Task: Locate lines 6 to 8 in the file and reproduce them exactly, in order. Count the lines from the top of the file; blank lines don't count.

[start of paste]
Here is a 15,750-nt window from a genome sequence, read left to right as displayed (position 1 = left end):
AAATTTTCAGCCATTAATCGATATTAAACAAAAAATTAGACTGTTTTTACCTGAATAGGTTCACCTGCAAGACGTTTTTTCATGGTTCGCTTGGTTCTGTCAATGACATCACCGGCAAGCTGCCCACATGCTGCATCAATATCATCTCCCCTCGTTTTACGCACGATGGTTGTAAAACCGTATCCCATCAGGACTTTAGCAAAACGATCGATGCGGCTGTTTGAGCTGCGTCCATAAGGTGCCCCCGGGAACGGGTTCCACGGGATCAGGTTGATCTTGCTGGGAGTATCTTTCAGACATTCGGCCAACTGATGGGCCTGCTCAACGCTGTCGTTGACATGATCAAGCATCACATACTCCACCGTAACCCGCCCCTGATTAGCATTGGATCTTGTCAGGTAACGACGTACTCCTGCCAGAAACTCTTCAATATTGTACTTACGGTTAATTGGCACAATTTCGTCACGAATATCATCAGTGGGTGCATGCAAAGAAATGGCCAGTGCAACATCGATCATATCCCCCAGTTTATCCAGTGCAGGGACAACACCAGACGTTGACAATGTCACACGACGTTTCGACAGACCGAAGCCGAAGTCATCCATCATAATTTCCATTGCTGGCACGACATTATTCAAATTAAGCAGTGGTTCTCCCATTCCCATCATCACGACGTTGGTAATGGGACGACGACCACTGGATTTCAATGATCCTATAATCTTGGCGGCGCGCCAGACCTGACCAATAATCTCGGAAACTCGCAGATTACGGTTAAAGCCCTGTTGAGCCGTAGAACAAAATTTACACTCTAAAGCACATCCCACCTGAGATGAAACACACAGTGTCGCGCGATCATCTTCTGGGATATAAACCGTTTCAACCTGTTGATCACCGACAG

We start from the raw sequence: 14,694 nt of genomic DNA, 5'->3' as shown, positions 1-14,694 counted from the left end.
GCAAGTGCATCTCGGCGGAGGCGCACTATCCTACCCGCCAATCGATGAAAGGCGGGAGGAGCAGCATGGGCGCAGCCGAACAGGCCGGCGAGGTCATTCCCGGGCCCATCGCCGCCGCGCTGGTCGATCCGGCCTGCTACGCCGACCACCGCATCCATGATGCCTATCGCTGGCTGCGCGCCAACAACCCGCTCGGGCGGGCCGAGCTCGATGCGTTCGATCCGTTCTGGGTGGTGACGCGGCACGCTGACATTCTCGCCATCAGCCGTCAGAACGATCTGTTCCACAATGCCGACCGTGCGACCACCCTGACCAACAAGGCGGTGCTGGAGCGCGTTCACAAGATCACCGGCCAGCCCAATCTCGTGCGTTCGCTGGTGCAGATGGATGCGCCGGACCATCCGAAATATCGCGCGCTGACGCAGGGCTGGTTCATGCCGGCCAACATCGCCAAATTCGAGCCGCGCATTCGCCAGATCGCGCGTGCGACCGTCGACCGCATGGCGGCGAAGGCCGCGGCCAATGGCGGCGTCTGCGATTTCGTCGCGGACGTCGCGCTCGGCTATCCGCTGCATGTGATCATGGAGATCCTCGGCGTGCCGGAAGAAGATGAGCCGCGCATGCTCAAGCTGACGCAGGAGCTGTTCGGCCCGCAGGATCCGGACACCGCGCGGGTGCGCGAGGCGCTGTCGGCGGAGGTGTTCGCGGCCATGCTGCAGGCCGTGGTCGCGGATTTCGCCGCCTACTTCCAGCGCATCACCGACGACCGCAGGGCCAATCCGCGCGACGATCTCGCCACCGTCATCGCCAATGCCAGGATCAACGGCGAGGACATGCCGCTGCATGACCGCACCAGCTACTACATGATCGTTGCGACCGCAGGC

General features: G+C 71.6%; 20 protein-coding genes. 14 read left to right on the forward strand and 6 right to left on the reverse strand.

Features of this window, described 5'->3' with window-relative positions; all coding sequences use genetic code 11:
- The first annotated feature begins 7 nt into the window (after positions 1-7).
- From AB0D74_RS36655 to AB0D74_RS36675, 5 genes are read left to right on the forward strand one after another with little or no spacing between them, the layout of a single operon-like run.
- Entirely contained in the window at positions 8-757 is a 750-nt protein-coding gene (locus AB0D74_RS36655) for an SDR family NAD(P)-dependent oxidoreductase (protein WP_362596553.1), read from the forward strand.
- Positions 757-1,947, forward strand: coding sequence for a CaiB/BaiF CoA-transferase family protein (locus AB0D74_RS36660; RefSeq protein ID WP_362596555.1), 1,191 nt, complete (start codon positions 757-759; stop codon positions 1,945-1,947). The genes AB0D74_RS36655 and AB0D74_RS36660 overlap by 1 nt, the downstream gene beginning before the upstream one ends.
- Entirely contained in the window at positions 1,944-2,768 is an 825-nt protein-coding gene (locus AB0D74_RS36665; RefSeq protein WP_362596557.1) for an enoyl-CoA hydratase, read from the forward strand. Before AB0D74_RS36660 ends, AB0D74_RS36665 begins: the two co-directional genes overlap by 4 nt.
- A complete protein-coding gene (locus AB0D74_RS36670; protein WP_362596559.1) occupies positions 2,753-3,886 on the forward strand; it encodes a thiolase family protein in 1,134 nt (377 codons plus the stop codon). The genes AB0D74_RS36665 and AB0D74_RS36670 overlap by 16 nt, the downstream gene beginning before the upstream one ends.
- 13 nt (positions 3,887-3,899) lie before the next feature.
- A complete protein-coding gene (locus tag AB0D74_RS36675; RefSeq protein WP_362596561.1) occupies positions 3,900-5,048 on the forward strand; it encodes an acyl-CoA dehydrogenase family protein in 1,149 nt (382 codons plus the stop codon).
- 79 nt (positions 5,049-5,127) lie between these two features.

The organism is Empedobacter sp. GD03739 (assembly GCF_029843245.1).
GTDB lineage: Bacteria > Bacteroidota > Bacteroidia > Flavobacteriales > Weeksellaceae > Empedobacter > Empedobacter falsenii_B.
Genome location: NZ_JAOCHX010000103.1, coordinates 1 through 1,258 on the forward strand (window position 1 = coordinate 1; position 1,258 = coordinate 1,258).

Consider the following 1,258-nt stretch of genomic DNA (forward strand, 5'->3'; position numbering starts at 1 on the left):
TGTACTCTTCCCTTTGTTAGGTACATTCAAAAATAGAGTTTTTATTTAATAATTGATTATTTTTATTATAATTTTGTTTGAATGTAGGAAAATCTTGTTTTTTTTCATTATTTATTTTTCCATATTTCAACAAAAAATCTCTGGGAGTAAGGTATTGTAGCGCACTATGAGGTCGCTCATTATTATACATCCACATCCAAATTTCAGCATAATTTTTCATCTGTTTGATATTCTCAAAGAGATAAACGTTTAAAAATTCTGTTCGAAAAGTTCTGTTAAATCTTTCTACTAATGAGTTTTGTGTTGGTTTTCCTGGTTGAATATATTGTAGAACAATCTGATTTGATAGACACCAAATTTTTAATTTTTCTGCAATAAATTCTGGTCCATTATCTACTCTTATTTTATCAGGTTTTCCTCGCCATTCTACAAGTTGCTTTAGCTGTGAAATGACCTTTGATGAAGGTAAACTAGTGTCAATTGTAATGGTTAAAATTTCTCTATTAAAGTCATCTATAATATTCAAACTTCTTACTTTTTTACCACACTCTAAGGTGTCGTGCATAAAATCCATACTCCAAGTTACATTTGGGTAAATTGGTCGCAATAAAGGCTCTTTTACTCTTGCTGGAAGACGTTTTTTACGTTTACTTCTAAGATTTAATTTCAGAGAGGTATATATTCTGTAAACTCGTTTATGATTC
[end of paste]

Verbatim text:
Features of this window, described 5'->3' with window-relative positions; all coding sequences use genetic code 11:
- The first annotated feature begins 7 nt into the window (after positions 1-7).
- From AB0D74_RS36655 to AB0D74_RS36675, 5 genes are read left to right on the forward strand one after another with little or no spacing between them, the layout of a single operon-like run.